Today’s question comes all the way from Scotland:
I am very happy I found your website, and could email as well. I have a problem with my orchids here. It was blooming ery nicely for two years, and this year, it even had more buds than last year.
But the trouble is – for two months already, the flowers were just buds and don’t seem to bloom, full bloom, I mean. I thought I must have over-watered it, which I think I did because when I took it out of my pot, some of the roots were rotten.
And so I tried to remove those rotten ones, and put new mix of wood and broken clay which I found in our garden, plus some kind of moss. But even with this, the buds do not seem to open up. What shall I do?
Thank you very much for any advise you can give. I am just a beginner and got so much satisfaction with my three pots of orchids. Imagine, they kept on blooming from April to October last year. And even this year, the two pots of orchids have still their flowers until now.
They have been there since April, and I think the flowers will last until October again. Except, of course, for that other pot. But you know, that pot of orchids buds were there since June, some have withered (three of them) but the other buds are still hanging around. I just hope they will also open up.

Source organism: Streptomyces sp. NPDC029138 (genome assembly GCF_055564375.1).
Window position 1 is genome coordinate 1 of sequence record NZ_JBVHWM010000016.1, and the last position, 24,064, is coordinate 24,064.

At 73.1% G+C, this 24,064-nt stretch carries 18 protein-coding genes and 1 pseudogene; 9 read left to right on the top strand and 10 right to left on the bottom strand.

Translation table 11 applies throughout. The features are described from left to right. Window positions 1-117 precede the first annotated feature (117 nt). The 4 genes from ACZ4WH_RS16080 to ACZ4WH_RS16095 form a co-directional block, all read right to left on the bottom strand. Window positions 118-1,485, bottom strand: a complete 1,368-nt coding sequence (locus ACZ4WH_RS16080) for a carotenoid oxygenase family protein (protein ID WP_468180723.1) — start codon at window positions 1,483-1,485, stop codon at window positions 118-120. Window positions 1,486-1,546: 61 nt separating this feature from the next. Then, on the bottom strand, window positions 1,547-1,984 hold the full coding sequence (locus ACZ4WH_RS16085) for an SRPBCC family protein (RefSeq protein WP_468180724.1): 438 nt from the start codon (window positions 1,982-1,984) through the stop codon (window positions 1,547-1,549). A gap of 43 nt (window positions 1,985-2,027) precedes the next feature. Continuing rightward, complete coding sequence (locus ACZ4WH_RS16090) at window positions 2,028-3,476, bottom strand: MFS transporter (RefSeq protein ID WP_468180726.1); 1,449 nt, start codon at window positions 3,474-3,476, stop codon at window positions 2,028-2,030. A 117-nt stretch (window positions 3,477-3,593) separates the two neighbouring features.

God bless you, dear Danny.
And here’s my answer:
Hi Sister Mary,
You’re spot-on with thinking that over-watering may have stopped the buds opening as this is the top cause of this particular problem.
Both cutting off the rotten roots and re-potting, as you have done, will usually help solve the problem. Ensure that the mix isn’t packed to tightly in the pot as orchids require good air circulation around the roots (in the wild, most orchids attach themselves to trees or rocks rather than growing in the ground like other types of flowers). A loose potting mix will also allow water to drain from the pot easily reducing the chance of root-rot.
A good fertilizer can also aid flower growth (check out my article on fertilizers here: http://blog.care-of-
Other causes of buds that don’t flower can include insufficient light, low humidity or low temperatures, however as you have other orchids in the same locality that are doing fine, I would surmise that these factors would not be the cause.
On a side-note, the maintenance of the surrounding area when taking care of orchids is crucial to their success. If you are in need of space or of quick maintenance, consider Raleigh tree removal as a great way to make this process an easy one.
If you have anything you’d like to share on this topic,please leave a comment below